As a retired automotive competitor of NAPAs, I always thought NAPA was missing the boat when it came to specialty aftermarket parts as brought to light here a few times. Especially with their buying power. Just go and look at ALL their competitors stores to see the abundance of goodies for trucks, compacts and performance related parts. The market is huge surpassing 50 billion this year! I know this is a HUGE seller these days by my own means, I just retired of late from the industry and the numbers are big for these type of products. Just look around at the truck sitting next to you at the stoplight.
The surprise was that I just attended an event this last weekend in INDY call Goodguys which was a "hotrod" event and could not believe me eyes. A NAPA store onsite at the event! I have seen a store at the Louisville NSRA event before...but now I see a definite trend and was told it was going to continue! This was out of the Indy DC apparently.
The deals on tools and chemicals were great! I myself spent over $150 and The counter help was excellent and people flocked to the tent albeit a bit smallish for NAPA and rain put a damper on things from time to time. The apparent manager remarked that they will be back next year "bigtime" and this was an last minute effort.
Also, a gentleman in the booth told me that NAPA is sponsoring ANOTHER huge car, truck and motorcycle event in INDY this fall (dates escape me but October 1 comes to mind and the web site is www.indycruise.com according to the flyers)on the streets of SPEEDWAY. I will be there to see this event and congratulate the NAPA management in having the forsight and planning to pull off such an endeavor. I wonder if they are doing more in the future??
The reason I am posing this here is because someone is doing something right! Someone is thinking about new markets. I see this as a clear and present danger to other marks. The combination of exposure of their offerings and great deals will give the whole image and products an uplift in my opinion.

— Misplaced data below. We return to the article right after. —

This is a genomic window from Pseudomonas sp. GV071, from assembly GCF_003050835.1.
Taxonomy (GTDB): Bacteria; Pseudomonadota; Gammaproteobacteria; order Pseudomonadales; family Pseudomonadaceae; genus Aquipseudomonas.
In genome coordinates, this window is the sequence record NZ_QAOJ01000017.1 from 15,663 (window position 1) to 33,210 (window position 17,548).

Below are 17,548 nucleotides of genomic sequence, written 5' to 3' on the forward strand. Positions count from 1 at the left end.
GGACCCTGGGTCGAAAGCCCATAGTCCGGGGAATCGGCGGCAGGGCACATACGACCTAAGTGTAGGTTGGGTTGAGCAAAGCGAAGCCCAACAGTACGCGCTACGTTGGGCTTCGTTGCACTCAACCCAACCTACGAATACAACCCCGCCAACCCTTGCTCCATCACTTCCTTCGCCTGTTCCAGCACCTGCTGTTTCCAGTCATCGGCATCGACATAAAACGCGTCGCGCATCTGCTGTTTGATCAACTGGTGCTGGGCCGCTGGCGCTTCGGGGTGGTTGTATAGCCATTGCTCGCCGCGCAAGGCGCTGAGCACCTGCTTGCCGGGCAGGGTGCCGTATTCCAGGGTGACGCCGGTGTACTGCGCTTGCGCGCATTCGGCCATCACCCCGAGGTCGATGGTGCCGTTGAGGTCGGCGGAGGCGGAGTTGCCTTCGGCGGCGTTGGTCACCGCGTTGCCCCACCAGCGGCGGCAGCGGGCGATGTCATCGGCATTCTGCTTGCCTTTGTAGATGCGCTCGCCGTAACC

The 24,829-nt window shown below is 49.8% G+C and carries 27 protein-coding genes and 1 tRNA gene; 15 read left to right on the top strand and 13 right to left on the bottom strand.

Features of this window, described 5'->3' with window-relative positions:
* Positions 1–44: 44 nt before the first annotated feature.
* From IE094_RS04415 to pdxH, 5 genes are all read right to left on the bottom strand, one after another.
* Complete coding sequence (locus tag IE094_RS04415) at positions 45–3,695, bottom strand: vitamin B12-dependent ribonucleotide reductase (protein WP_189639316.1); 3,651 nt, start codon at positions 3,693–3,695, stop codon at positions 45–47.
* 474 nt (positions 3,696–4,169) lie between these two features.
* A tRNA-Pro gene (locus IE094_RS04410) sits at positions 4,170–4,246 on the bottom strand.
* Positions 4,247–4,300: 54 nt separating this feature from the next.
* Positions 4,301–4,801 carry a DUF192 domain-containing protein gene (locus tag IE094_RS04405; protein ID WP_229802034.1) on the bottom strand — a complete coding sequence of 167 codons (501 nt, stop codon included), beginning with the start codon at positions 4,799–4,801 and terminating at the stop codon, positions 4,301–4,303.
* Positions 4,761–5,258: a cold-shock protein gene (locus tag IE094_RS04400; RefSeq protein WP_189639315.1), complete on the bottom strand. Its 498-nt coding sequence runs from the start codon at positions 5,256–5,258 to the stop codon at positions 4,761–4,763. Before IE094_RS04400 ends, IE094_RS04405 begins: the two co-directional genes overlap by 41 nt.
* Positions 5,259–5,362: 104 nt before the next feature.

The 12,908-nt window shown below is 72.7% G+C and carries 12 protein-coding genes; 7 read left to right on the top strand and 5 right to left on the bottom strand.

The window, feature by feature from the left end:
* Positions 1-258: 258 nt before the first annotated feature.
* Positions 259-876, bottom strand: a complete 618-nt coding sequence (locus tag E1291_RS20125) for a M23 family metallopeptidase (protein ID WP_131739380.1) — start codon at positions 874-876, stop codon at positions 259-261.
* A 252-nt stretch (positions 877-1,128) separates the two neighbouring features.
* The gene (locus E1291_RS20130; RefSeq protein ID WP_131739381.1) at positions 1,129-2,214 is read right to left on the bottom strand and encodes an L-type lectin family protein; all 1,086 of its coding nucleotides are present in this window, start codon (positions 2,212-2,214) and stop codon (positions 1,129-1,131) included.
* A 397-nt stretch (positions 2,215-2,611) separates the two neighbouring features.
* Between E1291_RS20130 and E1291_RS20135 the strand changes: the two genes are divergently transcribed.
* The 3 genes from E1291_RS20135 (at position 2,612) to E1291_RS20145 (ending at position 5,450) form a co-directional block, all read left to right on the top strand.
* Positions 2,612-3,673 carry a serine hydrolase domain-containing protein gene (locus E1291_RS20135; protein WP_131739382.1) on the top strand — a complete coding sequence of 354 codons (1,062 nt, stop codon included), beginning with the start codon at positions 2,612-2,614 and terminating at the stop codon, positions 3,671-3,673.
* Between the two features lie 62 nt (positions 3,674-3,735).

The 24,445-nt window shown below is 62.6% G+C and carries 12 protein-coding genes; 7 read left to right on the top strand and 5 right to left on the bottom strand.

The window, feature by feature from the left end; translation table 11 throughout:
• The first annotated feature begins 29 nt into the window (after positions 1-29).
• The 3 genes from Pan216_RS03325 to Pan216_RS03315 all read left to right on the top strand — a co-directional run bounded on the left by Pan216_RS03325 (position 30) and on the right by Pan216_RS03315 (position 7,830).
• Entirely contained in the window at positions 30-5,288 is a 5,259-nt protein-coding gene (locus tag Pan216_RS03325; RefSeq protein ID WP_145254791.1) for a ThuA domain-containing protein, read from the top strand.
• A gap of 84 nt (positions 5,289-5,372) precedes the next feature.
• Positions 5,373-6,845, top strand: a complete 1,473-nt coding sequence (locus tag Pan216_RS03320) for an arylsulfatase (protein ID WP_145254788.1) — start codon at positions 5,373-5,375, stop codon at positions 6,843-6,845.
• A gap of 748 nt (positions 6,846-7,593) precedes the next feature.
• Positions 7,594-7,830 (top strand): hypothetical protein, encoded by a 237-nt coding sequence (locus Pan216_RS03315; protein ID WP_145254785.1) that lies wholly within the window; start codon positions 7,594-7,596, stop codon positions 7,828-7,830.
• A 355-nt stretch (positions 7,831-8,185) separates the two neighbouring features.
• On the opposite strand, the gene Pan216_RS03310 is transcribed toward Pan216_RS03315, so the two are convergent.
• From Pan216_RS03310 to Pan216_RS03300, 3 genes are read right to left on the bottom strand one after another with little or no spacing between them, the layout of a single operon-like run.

Count me in for another 10000 shares just because I think this will catch on and will boost the companies image much like the NASCAR thing has done.
Anyone have any takes on this nuance?
I like your analysis Ancientrodder! YOu have proven to me that you have some sort of intercircle understanding of the business and given this alot of thought.
My take is that NAPA is weak on three fronts for the (what you call) the "retailish" business. First one is that the current distribution chain which has too many steps, which effects price AND profit. Balkamp is considered their "packaging" division and should have prowess in purchasing, but they screw it up running EVERYTHING thru the DCs. The DCs then are the culprit in the "non-competitive" pricing scenerios and profit hogging chain for both jobbers and CO stores. For them (NAPA) to compete one has to go in this chain to compete with direct competitors, catalog and internet sources which frequently carry this stuff. This is NOT an easy thing to change either. One of the experiments that was started last year and I have not heard much about of late was a few 4X4/truck stores out west was funded by GPC carrying Balkamp products in some configuration. While I applaud this experiment, I always thought they started in the wrong niche, should have been strictly regular truck, sport compact and high performance accessories store based in major markets, essentially corroborating your take on these markets. This is what their competitors are essentially doing now with their stores, just stop at a PepBoys or AutoZone to see the chaos.